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I knew it would not do to show the white feather. I leaped on my horse, whom I had still been leading, and rode toward the savage, hallooing with all my might. He stopped for a minute, eyed me curiously, took down his gun, thought better of it, and left for the neighboring timber. Upon this I put spurs to poor Nig, who met the exigency with all his reserve capital of speed. In five minutes more I was on the brink of the river. Directly opposite, on the northern bank, stood a snow-white tent, and above it floated St. George's Cross | If Robinson Crusoe, in one of his goat hunts, had suddenly come to the office of the British consulate, he could not have been taken more aback by that sight than I by this I rubbed my eyes to make sure that it was not a dream of exhausted nerves and an empty stomach. But my horse gave a joyful neigh, which was quickly answered by several of the same sort, in the tent's immediate neighborhood. I knew horses were not given to nervous hallucination, and, without any attempt to explain a verdict which could not be impugned, plunged Nig into the Republican, and forded to the opposite shore. A bluff, jolly Englishman, of undeniable Pall Mall flavor, hailed me as I touched the bank, and pointed out the access to his camp. This was pitched on high ground, surrounded by a slough except at one narrow point, which was covered with the densest forest and undergrowth. If an Englishman's house is his castle, his camp in this instance was still more so. Twenty resolute white men could have defended it against a thousand Sioux. Nothing in the defenses of Washington was stronger by natural position. If the Rev. Clarence FitzPotts, with his love of the Mediaeval had been there, he would have erected a ruined donjon keep upon it immediately. With all the aid of friendly showing, I spent a full half-hour in getting round to shake the hands I had seen extended to me on my landing. I never knew that the sight of a British flag, and the sound of the British accent, could make me as glad as I was when I reached the camp. I was received with a genuine cordial welcome, which made me forgive Liverpool and the “Morning Post.” My new acquaintance and his comrades were members of Lord Lyons's embassy, out on a buffalo hunt like myself. They had come all the way from Washington to see a herd, but as yet had not sighted a single bull. I was able to give them cheering news, and encourage them with the prospect of approaching reward for a difficult journey. They had turned off in the wrong direction from the high northern divide, and found a series of bad draws and rough hammocks, which much hampered their progress. It was as John Gilbert had said. His unerring eye had not failed him. I now saw what a good thing for me it had proved that they went astray. Such a happy providence is not vouchsafed to one man in a thousand as this discovery of white friends and civilized shelter, when lost in the wild heart of the Continent. It is hardly necessary to say that the Indian I had seen proved to be an attaché of the party. He had gone out hunting, and, when he returned, had a story as interesting as my own, about a savage figure starting from the grass. My horse was picketed. I had made amends for the day's inanition by a hearty supper of Yarmouth bloaters, Scotch marmalade, toasted pilot-bread, canned beef, and English breakfast tea. There was a dreamy quiet over the whole twilight landscape, and I sat in it smoking my pipe, with a sense of perfect rest, only broken by my appreciation of the anxiety which would be felt for me by my party. I had finished my pipe, and sat chatting with one of the party, when another member came from the tent with a troubled face, and asked me if I knew anything about medicine. “Too much,” I replied: “who is sick of it now?” “Mr. has just been attacked with terrible distress in the epigastrium. He is suffering from wretched cramps, and I don't know but he may be in serious danger.” I saw that his trouble was only one of our ordinary Western summer affairs, and, knowing that it would presently cure itself, set to work to relieve the immediate pain. I had one of the servants build a roaring fire, and set on it a camp-kettle full of water. In about five minutes this was scalding hot, and I kept a steady express-train of towels, freshly wrung out of it, running between it and the epigastric station referred to. This treatment was an instantaneous success in more senses than one. It not only quieted the patient's pain, but brought relief to the anxiety of his friends. When the bright fire I had made leapt up into the dark, it became a beacon to two despondent horsemen, who were searching vainly for me on the southern bluff. They immediately pushed for it; and nearly an hour after the first towel had started from the kettle, Munger and John Gilbert appeared at the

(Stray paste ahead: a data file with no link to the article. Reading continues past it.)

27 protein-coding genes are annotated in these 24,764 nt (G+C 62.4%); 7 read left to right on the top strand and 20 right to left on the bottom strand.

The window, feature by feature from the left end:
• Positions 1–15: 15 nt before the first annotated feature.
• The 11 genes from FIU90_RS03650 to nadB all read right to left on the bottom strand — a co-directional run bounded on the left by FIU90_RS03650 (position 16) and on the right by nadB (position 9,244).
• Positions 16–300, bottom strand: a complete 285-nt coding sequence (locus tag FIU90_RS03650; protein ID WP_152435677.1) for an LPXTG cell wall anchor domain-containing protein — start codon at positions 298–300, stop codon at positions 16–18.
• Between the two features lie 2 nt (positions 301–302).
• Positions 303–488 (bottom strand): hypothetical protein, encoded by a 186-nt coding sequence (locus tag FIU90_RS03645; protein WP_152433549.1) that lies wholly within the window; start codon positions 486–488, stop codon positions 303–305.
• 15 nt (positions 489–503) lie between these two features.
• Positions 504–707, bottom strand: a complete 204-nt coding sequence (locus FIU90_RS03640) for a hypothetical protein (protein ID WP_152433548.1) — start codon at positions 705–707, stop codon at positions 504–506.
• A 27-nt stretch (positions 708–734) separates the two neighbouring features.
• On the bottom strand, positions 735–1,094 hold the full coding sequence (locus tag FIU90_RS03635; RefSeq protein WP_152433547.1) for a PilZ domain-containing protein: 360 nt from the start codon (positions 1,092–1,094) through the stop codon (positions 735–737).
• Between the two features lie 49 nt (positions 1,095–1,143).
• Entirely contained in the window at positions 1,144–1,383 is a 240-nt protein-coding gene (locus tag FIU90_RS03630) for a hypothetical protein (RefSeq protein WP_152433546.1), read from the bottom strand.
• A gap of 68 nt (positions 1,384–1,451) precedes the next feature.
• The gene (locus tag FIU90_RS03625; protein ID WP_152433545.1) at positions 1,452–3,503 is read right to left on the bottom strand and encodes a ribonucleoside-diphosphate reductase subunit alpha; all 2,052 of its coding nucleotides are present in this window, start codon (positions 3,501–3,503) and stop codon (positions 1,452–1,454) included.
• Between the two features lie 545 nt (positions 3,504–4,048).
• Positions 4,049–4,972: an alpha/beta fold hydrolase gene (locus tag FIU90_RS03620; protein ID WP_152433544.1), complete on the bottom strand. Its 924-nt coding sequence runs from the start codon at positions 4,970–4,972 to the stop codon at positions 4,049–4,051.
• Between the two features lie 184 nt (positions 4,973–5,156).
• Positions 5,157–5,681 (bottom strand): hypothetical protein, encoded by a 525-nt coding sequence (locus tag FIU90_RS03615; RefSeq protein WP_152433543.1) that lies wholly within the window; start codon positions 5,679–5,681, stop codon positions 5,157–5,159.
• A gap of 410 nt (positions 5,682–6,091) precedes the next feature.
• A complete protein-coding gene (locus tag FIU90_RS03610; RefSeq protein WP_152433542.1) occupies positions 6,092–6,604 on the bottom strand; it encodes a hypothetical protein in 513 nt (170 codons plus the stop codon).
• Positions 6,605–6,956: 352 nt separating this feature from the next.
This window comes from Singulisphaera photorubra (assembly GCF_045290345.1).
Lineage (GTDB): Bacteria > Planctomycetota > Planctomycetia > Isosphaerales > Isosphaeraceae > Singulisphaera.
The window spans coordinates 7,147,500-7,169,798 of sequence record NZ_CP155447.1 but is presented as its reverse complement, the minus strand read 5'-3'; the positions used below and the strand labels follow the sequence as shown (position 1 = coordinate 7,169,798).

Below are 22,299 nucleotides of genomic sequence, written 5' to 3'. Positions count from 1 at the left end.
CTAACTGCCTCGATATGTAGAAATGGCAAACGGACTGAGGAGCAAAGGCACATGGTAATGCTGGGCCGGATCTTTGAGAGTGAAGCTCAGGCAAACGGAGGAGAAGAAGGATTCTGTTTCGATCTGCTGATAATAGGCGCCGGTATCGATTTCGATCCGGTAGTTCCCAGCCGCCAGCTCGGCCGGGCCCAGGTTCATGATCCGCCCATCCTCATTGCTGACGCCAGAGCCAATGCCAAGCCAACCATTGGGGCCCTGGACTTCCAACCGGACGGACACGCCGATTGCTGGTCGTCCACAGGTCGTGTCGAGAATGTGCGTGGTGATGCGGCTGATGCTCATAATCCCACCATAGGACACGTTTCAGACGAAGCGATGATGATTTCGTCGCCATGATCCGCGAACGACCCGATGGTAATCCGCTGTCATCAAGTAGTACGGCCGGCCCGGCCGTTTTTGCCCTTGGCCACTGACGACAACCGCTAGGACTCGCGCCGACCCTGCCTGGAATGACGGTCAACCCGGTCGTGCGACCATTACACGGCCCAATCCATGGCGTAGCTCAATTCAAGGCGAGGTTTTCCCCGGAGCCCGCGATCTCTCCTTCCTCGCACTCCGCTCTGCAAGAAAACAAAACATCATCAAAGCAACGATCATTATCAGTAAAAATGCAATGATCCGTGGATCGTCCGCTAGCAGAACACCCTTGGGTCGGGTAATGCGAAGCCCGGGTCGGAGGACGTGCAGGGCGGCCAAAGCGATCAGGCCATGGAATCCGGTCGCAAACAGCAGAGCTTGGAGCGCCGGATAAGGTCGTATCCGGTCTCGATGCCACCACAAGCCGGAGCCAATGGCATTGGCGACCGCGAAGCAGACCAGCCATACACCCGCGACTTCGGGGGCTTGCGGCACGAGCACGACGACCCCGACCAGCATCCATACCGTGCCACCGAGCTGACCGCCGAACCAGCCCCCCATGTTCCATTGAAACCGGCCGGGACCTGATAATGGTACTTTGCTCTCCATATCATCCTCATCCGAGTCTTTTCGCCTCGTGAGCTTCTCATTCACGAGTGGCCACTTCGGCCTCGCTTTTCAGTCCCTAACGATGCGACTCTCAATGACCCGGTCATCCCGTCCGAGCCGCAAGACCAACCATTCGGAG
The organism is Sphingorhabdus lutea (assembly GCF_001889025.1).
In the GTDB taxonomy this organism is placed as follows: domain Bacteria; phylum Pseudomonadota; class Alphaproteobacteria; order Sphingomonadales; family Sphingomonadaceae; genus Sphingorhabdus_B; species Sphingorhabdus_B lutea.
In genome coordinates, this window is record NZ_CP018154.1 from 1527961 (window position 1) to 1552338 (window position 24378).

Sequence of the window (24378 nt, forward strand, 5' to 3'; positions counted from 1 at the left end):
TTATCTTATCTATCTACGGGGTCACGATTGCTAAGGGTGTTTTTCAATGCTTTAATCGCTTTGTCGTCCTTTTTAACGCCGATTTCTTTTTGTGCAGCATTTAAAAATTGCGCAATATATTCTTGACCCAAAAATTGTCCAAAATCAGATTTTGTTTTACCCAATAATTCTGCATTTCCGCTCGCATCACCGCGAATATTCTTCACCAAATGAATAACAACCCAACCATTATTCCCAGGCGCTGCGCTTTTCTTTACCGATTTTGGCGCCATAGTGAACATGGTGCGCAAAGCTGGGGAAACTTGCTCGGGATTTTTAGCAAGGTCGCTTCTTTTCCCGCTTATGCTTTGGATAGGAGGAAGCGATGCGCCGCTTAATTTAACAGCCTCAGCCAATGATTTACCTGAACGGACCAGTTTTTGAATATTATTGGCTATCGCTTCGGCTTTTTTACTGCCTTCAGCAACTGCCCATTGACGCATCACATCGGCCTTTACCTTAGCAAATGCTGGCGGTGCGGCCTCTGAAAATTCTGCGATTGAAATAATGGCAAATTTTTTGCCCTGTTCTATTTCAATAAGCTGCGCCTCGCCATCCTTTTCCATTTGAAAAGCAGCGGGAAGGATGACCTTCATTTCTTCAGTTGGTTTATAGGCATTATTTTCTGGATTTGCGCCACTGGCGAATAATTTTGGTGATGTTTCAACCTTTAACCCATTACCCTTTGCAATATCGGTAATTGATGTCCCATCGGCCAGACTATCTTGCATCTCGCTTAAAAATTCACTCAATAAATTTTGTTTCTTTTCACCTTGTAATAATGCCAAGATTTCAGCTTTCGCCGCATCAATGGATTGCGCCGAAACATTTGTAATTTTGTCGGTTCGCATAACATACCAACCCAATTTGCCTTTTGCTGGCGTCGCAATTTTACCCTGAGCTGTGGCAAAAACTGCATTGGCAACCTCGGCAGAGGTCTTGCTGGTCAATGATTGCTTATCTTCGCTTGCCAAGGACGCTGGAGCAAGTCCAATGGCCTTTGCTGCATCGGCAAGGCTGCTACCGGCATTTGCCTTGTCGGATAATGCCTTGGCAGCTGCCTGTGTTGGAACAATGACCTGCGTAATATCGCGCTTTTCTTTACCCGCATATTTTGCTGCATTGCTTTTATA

further bank of the river, and shouted, “Halloo!” I left my patient sinking into a pleasant sleep, and disclosed to them myself and my safety, after which I had the pleasure of piloting them round the slough by the same path which had led me to camp. They were as glad to see me as I to see them. I found that they had been in search of me for three hours, having returned from their hunt to dinner, and started out again to look me up soon after that. I introduced them to my new friends, got them supper, and then we all camped down under our blankets (my friends had thoughtfully brought mine out to me), to await the daylight that should enable us to return. The impression in our own camp had been that I was killed or horribly mangled by some old bull, whom I had brought to bay. Such things happen every season; and the fact that Nig was famous for his pluck in riding up to the very head of the buffalo whom his master had wounded, did not diminish the fear of my friends in my behalf I further found that I had been within a mile of our camp, when I struck the high bluff where I found the deserted Indian camp. I learned a new fact about the bluffs of the Republican. They do not run parallel with the river, but alternately recede and approach, making the river bottom a succession of amphitheatres, the ends of whose semicircles rise precipitously from the water, like the bluff in question. Had I known this fact, I should not have been misled by the conformation of the land. The very next amphitheatrical bottom below the Indian bluff was the one on which our party lay encamped. This had been a day of curious good fortune to me, though I regretted to think that it all arose from some corresponding misfortune on the part of my British friends. If they had not diverged from their course on the northern divide, I should have crossed the river to-night, only to change my place of desolation; there would have been no British flag here to gladden an American eye. If my friend had not been attacked in the epigastrium, I should have built no fire. Had I built none, my comrades would have turned back to camp in despair. They had just concluded to do so, when my beacon flamed up through the dark. I thought of these things with a tendency to philosophize, but Zeno himself would have gone to sleep after such a day as I had spent. In five minutes, thoughtless and philosophers, we were all “sawing gourds” together in the land of Nod. The sun was not half an hour high when our blankets were strapped behind our saddles, and we ourselves had shaken hands with our kind hosts. We had gone as far as Turkey Draw, a wet ravine about four miles from the English camp (and very well named, as the rapid departure from their nests of several turkey-hens at our approach convinced us), when we caught sight of two fine buffalo on the broad meadow, bordering the opposite side of the draw. I felt glad of an opportunity for retrieving myself, and bringing a little meat home to camp, after my long absence. So I stole quietly across the stream into its fringing timber, and, dismounting from Nig, took steady aim at the nearest buffalo. He was grazing with his haunches toward me. The ball broke his right hip, and he plunged away on three legs, the other swinging useless. I leapt on my horse, put spurs to him, and was in three minutes close on the bull's